Promoting a Fee-for-Service Business Advisory Services (BAS) Market for Agribusiness SMEs in East Africa

The Agribusiness Investment for Market Stimulation (AIMS) program was a seven-year USD 19 million program funded by the United States Department of Agriculture (USDA), which included a USD 50 million Loan Guarantee Facility (LGF) backed by the Overseas Private investment Corporation (OPIC). AIMS utilized a market systems approach to support agribusiness small and medium enterprises (A-SMEs) in Kenya, Tanzania, and Malawi to increase their volume and value of trade.

One of AIMS’ objectives was to improve the capacity of A-SMEs by connecting them to quality business advisory services providers (BASPs) who deliver services—including business planning, financial management and bookkeeping, and branding and marketing—that can help A-SMEs increase sales turnover, reduce costs, generate new market opportunities, access finance, and expand their businesses.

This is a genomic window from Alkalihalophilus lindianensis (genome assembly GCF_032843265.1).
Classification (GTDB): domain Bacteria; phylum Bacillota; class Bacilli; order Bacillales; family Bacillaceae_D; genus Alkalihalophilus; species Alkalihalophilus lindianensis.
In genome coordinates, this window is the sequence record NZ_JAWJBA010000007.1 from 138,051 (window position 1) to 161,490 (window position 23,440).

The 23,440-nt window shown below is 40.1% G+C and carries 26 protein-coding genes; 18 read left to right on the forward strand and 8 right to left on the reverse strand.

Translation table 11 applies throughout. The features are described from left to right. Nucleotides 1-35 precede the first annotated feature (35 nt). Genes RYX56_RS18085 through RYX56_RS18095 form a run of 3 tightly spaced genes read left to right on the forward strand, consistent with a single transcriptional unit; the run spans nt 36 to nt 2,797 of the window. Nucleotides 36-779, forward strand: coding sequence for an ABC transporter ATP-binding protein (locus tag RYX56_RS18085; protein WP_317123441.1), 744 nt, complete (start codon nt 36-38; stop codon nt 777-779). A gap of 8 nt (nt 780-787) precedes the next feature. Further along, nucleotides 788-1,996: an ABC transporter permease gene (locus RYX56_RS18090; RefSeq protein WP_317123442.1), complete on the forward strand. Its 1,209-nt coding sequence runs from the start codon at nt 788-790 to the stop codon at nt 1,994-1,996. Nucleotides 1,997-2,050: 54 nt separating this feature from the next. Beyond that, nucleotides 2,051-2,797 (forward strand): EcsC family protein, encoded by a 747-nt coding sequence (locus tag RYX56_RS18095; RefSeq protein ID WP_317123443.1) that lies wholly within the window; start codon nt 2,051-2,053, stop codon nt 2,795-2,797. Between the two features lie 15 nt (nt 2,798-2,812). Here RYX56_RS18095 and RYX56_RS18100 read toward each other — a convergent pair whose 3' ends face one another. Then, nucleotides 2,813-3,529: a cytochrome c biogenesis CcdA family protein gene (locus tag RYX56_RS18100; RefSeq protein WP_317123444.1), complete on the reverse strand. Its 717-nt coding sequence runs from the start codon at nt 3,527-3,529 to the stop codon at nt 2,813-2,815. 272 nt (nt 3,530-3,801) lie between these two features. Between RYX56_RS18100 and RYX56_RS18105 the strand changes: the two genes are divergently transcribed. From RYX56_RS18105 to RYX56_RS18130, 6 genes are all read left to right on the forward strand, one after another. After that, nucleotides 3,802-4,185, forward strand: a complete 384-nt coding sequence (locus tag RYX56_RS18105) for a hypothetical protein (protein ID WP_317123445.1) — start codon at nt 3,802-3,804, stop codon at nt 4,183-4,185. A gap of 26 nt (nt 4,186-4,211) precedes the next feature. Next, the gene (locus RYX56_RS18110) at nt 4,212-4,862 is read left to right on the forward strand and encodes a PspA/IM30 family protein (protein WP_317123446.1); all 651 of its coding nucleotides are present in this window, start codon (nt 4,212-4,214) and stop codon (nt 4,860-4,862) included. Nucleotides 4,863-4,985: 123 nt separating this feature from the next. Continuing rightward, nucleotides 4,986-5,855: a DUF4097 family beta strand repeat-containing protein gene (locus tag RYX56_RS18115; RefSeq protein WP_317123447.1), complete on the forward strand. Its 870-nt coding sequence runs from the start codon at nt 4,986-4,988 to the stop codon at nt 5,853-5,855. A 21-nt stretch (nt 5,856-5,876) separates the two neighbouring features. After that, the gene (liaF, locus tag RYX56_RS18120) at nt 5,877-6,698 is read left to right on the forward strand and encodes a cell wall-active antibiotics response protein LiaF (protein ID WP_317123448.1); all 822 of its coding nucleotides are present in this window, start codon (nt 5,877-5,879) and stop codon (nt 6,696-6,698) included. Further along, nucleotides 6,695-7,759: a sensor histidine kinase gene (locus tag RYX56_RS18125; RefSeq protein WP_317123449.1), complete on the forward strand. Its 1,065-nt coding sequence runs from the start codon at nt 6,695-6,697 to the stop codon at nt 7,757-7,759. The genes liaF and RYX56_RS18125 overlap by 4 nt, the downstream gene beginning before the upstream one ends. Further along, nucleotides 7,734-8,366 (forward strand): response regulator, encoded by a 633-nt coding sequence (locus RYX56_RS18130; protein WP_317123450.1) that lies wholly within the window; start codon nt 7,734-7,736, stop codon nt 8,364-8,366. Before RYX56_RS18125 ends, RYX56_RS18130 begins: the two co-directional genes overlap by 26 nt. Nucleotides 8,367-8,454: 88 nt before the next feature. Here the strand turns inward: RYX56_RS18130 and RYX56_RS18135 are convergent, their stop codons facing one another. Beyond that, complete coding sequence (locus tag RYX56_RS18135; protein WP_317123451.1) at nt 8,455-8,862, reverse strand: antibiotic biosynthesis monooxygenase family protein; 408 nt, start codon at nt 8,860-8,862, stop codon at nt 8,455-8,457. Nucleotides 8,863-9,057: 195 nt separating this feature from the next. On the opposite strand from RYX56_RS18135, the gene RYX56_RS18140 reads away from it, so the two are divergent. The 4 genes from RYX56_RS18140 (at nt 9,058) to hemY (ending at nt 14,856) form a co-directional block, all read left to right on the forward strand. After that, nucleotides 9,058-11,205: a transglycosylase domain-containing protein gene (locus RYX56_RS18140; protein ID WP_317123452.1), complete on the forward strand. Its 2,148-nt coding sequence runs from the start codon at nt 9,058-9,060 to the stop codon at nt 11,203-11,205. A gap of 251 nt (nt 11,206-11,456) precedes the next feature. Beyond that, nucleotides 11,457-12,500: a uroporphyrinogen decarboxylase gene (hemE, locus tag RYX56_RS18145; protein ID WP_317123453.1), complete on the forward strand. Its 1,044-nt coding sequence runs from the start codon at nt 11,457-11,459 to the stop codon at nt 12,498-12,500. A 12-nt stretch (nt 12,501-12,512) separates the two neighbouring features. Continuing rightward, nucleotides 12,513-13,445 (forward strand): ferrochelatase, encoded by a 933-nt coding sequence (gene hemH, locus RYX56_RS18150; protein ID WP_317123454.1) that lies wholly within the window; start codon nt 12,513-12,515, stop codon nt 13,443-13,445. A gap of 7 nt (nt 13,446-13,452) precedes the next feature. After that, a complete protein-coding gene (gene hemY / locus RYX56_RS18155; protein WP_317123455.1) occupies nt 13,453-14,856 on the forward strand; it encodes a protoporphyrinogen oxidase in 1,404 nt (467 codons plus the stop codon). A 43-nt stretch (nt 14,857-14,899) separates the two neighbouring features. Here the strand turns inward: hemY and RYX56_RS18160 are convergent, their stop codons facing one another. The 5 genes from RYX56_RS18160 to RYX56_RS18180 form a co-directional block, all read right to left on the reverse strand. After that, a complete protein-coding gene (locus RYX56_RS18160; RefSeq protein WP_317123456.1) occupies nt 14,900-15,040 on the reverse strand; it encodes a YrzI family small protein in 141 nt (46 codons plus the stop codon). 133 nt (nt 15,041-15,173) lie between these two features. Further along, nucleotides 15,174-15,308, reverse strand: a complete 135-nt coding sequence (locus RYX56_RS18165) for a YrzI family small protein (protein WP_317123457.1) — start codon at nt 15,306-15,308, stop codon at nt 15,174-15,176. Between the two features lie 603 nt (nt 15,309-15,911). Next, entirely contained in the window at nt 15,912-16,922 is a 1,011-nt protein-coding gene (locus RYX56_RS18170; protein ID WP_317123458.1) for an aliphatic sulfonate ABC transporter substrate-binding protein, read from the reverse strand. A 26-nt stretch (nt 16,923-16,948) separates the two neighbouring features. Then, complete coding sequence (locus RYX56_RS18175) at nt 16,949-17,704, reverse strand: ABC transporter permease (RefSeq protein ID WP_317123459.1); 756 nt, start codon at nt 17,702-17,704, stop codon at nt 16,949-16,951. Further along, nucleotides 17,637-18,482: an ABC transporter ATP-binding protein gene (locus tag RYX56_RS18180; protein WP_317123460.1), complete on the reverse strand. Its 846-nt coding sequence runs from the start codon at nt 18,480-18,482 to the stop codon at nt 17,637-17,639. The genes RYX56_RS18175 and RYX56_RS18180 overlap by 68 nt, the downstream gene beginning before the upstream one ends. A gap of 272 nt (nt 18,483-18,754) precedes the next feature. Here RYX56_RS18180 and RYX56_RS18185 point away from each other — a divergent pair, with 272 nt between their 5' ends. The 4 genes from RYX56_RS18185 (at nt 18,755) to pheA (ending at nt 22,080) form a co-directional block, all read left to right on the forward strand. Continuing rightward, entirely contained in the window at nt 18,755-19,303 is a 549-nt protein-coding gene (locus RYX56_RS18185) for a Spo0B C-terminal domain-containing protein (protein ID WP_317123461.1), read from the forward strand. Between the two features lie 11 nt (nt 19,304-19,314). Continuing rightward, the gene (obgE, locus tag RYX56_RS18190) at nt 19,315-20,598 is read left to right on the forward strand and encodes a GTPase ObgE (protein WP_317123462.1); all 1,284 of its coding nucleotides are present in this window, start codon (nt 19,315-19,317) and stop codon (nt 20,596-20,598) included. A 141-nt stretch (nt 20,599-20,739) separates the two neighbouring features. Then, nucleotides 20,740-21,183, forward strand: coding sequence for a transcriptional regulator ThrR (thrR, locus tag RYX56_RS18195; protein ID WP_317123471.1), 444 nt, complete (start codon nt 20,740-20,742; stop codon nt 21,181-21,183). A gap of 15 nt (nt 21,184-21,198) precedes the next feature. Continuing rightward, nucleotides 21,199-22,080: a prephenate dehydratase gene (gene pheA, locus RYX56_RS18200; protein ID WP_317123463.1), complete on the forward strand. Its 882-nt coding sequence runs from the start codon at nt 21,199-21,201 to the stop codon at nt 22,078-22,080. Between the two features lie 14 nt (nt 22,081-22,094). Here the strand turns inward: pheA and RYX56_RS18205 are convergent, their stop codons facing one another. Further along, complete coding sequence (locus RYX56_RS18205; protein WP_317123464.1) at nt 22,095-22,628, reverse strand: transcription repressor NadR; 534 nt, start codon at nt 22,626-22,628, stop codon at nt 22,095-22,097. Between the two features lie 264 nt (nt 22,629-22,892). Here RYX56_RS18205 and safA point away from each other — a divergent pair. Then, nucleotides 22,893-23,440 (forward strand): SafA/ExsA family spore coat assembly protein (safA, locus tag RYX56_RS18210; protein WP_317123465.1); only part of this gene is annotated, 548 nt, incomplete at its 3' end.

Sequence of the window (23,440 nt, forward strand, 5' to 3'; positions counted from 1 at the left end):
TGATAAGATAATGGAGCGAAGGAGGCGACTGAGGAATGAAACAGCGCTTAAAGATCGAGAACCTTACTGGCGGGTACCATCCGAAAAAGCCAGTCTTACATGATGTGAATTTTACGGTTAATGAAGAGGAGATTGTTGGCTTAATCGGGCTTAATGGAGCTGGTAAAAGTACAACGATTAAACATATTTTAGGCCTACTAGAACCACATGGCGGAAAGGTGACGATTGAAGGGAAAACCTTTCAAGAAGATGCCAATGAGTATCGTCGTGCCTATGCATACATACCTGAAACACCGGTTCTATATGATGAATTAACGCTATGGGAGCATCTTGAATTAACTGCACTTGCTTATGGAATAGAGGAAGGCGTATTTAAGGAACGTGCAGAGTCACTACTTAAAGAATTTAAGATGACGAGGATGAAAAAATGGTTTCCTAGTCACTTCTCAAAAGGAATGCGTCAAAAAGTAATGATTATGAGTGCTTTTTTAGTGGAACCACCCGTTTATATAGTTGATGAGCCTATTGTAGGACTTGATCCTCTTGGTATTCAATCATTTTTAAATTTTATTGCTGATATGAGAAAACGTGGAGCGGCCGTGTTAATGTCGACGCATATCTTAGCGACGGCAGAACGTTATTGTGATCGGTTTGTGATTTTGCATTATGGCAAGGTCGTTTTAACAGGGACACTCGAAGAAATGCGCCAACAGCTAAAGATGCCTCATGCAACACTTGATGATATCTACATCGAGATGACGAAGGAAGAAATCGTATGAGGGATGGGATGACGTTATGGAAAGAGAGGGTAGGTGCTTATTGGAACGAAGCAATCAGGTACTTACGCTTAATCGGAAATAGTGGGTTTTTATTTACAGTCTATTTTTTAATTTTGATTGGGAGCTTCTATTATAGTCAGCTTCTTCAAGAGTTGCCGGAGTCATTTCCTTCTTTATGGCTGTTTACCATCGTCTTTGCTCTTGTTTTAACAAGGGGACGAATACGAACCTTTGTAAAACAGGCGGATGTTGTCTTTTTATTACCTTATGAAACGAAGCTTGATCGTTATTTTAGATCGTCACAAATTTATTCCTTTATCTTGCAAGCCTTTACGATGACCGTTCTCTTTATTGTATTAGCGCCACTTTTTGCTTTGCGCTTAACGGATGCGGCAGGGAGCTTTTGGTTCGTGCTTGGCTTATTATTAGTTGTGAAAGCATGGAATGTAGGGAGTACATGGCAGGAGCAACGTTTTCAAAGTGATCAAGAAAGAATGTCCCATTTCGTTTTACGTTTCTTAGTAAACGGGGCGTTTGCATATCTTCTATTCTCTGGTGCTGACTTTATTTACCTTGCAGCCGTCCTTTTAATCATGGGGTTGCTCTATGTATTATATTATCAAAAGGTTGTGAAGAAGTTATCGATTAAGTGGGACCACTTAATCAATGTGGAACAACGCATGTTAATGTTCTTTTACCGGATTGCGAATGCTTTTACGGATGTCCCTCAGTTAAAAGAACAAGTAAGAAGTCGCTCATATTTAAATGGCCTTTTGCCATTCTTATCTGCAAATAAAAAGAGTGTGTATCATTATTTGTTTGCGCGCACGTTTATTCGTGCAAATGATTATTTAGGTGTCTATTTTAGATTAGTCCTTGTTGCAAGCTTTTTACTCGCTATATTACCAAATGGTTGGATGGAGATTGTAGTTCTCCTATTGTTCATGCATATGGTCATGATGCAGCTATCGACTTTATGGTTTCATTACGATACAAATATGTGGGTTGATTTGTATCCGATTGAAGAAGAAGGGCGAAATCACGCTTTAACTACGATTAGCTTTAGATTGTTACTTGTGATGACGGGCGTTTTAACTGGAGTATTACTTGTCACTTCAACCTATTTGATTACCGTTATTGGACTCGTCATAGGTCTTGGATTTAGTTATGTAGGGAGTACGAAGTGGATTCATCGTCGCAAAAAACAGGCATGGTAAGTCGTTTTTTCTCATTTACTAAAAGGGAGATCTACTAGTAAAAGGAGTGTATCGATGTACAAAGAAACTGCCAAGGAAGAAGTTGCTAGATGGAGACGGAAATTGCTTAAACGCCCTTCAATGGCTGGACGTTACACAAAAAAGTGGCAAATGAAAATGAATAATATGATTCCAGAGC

To this effect, AIMS’ efforts centered on developing a market-driven system of advisory services, in which BASPs and A-SMEs would directly engage with one another. As such, interventions focused on reducing barriers, strengthening trust, and incentivizing merit-based, demand-driven relationships.

This brief highlights the key lessons learned from AIMS’ experience on what has worked well, and not worked so well, in attempting to make BAS a business in itself. This learning is targeted toward practitioners working in agricultural value chains and SME development, as well as policy makers and donor and development agencies, to guide them on how to support market-driven BAS development.